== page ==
as the "go-between." ,
The Hoard of Aldermen met yesterday after
noon. There b*?!ng a quorum present the bal
loting fat Recorder was resumed.
HOW THE VOTE STOOD YESTERDAY.
On the rollcall ex-Jndge Cowing's name was
mef lotted 'o- the first time by Alderman Clif
ford • who had previous^ voted for ox-Judge
PEhnlorJ The other Municipal Ownership
league aldermen then changed their votes from
PaJiolCTl to Cowing The Republican*. remained
Joyalto Meyers nd the Democrats. as her«to
for, voted for McAvoy. ' •:>:V,
On the nrst lleail «»f the day It looked 11*3
another deadlock, the only change being that
fr-Jodge C«wing's name had been substituted
lor tuat of PalmierJ. The result showed , the
M»y»r* . s
Cowlr.K. ••• • • •••••• * l
'■: FAxiy-*,'.\-*u iimiiiin voterl. More came: In.
Continued an eightb pafs,
:•■■•■. . - iinrlTltlS%llrriiHl«fr^-f^ : T*-f ra ' <: ?-^ II t g; T-f-'
CONFIRM MR. CORTELYOU.
Senators Also Act on Messrs. Gar
field, Meyer and 11. K. Smith.
■Washington. Jan. IS* — The nominations of
Oeorg-« Bruce CorteJyou to bo Secretary of the
Treasury, of James R. Garflold to be Secretary
of the Interior, of Georgo yon L. Meyer to be
Postmaster General, and Herbert Knox Smith to
be Commissioner of Corporations were confirmed
by the Senate In executive session this after
noon. There waa no opposition.
The Senate Committee on Finance reported
the nomination of Mr. Cortelyou and Mr. Gar
fleM favorably. Tho vote in committee on both
waa unanimous, the members of the committee
assenting to the view that the President should
be allowed to select his own advisers.
Nona of the nominations confirmed to-day
except that of Mr. Smith will take effect until
HORSE KILLED BY AUTO.
Runaicay Plunges Into Machine —
Three Men Thrown.
A cab horse, after a mad gallop of lour blocks
down Broadway la€t evening, plunged to its
death against a heavy automobile in front of
the Hotel Marlborough, the collision throwing
three men in the two vehicles headlong to the
pavement. The noise of the crash brought out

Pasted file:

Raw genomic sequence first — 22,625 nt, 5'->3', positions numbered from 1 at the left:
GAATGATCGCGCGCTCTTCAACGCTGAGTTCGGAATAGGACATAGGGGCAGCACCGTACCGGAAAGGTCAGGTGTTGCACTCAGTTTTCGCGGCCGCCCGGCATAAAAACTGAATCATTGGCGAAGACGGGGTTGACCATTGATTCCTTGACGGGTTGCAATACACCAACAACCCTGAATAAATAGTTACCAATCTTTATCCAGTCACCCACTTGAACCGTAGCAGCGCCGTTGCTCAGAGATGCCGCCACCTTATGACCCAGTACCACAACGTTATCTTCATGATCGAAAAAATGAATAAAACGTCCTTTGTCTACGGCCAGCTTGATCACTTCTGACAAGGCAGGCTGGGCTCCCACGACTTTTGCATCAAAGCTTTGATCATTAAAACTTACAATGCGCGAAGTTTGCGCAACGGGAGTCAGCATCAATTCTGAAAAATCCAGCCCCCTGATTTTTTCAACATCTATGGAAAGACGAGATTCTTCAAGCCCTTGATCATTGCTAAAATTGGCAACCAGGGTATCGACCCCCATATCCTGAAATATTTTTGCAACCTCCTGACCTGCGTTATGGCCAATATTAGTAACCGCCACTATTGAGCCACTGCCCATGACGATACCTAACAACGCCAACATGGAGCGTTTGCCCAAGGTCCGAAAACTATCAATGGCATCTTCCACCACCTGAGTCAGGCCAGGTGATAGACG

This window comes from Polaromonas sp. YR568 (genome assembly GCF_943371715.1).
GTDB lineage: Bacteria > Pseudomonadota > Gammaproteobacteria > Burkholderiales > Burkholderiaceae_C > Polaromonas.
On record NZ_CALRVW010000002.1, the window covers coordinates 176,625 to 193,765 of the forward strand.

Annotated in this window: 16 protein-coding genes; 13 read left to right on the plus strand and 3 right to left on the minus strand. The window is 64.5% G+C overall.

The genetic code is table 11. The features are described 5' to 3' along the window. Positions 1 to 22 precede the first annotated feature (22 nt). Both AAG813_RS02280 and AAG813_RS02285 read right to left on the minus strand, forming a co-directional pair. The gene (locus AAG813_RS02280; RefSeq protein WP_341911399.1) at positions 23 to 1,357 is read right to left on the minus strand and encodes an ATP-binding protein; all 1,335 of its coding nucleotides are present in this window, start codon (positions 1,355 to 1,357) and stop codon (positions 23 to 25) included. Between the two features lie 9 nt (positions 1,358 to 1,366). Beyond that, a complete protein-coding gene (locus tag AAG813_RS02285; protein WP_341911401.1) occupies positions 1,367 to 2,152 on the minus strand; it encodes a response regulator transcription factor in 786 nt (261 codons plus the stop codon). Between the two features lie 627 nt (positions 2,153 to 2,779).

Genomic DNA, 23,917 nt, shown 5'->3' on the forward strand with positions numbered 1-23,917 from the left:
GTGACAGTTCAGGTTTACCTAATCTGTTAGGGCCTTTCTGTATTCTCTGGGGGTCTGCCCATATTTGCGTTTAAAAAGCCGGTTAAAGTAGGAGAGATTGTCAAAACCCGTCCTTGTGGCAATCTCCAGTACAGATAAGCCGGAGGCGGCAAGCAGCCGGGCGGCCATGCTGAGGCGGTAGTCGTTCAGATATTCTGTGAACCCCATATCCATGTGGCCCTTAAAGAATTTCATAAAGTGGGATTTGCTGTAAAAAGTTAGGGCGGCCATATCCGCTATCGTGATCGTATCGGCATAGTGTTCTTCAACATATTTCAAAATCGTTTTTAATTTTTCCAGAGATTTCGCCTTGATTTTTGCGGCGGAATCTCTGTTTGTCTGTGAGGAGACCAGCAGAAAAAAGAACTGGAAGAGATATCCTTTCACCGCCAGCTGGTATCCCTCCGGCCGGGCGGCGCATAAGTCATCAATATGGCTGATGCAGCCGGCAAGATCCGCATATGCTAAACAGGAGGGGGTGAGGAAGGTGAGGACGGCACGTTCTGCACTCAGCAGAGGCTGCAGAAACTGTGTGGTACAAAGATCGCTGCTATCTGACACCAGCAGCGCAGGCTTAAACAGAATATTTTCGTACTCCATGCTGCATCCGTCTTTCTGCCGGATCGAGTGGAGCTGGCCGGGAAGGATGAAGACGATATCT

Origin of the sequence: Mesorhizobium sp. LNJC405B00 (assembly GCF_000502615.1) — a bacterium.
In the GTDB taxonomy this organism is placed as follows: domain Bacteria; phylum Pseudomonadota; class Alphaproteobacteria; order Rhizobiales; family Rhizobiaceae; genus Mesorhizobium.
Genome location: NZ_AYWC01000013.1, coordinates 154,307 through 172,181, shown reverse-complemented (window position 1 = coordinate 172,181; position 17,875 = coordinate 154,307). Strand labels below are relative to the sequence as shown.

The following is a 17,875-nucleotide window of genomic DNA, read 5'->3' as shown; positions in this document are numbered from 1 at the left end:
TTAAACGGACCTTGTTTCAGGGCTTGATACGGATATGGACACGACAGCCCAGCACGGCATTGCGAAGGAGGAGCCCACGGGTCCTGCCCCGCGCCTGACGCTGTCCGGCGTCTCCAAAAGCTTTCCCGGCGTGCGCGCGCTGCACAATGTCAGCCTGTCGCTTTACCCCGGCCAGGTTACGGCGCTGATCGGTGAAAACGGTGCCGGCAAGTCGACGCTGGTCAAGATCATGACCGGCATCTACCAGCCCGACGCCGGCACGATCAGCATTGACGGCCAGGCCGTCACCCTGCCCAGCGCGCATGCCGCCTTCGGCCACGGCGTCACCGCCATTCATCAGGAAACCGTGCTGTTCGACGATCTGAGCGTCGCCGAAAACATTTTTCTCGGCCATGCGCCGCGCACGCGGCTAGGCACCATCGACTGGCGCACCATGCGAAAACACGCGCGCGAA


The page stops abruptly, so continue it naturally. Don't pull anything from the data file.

scores of diners. A crowd of a thousand persons
coon gathered around the wrecked cab.
The men who were thrown out were Joseph
Wessman, of No. 15 West U7ih street, passen
ger In the cab; Joseph .McCarthy, cab driver, of
No. 1073 Second avenue, and Mark I>olan.
chauffeur, of No. 36U West 17th street. Ail re
covered quickly and were apparently uninjured.
SCHOOL EOR CRIPPLES.
Lehman Estate to Give New Build
. ing to Ghetto Children.
The crippled children of the ghetto are going
to have a modern Ere* school. Emanuel Leh
man, senior member of the cotton brokerage
linn of Lehman Brothers, who died at his home.
No. 10 East 4»ith street, last Wednesday, bought
a few weeks ago the three three-story dwelling
houses No. J.'.O to 157 Henry strew*., forming a
plot 60.9 by 75 feet, through Samuel Goldeticker
as a Bite for a new home for the Crippled Chil
dren^ Kast Side Free School, of which Mrs.
Henry Goldmann la president.
On March 15 he would have celebrated hit
eightieth birthday, and be intended to transfer
title to the property on that day to the Insti
tution. He had also had the plans drawn for
the proposed home, which is to be a four story
building, and every detail of the project had
Mr. Lehman's death wll: not delay the build
ing of the home, for his family has taken charga
and will sec that his plans are quickly carried
out Philip Lehman, a eon, yesterday took title
1,7 the Drooerty, and in a few weeks will trans
for It tS the institution. Tlio land and building
to be erected on th« site will represent an out-
She Sfh«-me of the Cripple* Children's
East Side Free School is at No. 20 Montgomery
Hm-et It Ik a three story building on a lot
l'.s by 75 feet The premises were recently
bought by the Institution.
Mr J>hn.un was a trustee of the Baron de